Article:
Mathematics subject coordinator – Miss Gregory

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Mathematics curriculum overview 2022 – 2023

MFI Maths Information Leaflet

Year 2 Maths Workshop Slides – 2023


The 2014 National Curriculum for Maths aims to ensure that all children:

  • become fluent in the fundamentals of mathematics, including through varied and frequent practice with increasingly complex problems over time, so that pupils have conceptual understanding and are able to recall and apply their knowledge rapidly and accurately to problems
  • Reason mathematically by following a line of enquiry, conjecturing relationships and generalisations, and developing an argument, justification or proof using mathematical language
  • can solve problems by applying their mathematics to a variety of routine and non-routine problems with increasing sophistication, including breaking down problems into a series of simpler steps and persevering in seeking solutions.

At Moat Farm Infant School, these skills are embedded within Maths lessons and Maths meetings and developed consistently over time. We are committed to ensuring that children are able to recognise the importance of Maths in the wider world and that they are also able to use their mathematical skills and knowledge confidently in their lives in a range of different contexts. We want all children to enjoy Mathematics and to experience success in the subject, with the ability to reason mathematically. We are committed to developing children’s curiosity about the subject, as well as an appreciation of the beauty and power of Mathematics.


The content and principles underpin the 2014 Mathematics curriculum and the Maths curriculum at Moat Farm Infant School.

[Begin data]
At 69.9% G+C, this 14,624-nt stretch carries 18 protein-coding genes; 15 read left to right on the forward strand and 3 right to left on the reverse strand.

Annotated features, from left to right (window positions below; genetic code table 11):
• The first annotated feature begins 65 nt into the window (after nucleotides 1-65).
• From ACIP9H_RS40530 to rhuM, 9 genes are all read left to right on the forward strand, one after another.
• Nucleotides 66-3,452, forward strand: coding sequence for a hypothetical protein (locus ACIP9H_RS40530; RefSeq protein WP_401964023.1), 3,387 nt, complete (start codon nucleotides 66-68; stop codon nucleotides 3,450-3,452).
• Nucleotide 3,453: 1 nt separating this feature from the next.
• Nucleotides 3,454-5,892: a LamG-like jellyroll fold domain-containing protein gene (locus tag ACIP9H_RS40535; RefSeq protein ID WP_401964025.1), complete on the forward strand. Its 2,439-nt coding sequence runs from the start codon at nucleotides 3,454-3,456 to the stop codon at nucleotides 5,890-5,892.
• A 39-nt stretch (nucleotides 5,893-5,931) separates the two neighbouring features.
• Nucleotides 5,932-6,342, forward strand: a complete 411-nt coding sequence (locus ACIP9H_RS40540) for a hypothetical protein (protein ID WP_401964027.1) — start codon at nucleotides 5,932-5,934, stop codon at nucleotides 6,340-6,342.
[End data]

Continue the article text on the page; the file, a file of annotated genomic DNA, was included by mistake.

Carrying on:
At Moat Farm Infant School all children, including SEN and Disadvantaged learn the following concepts and themes through studying different mathematical concepts and themes throughout the school:-

• Number and Place Value
• Calculations
• Shape space measure
• Statistics
• Problem solving

• Children are able to manipulate numbers through the development of their mental maths skills
• Children learn through concrete, visual and abstract teaching
• Children are able to develop fluency, reasoning and problem solving, articulating their mathematical understanding in age appropriate ways
• Children develop a mathematical understanding of the world around them, making connections in real life contexts

In Maths, fluency, problem solving, reasoning and relational understanding are at the heart of our learning progression. We use the Concrete Visual Abstract (CVA) approach and allow pupils to spend enough time to fully explore a topic, reinforcing it with practice, before moving onto the next. All new ideas are built on previous knowledge and pupils have ample opportunity to develop relationships between topics. We hope to provide a basis for pupils to develop their understanding of the world as they learn to reason mathematically and to develop an appreciation of the beauty and power of maths together with a sense of enjoyment and curiosity about the subject. As part of this, we want pupils to be able to accurately articulate their thoughts and opinions through the acquisition and use of technical and non-technical vocabulary.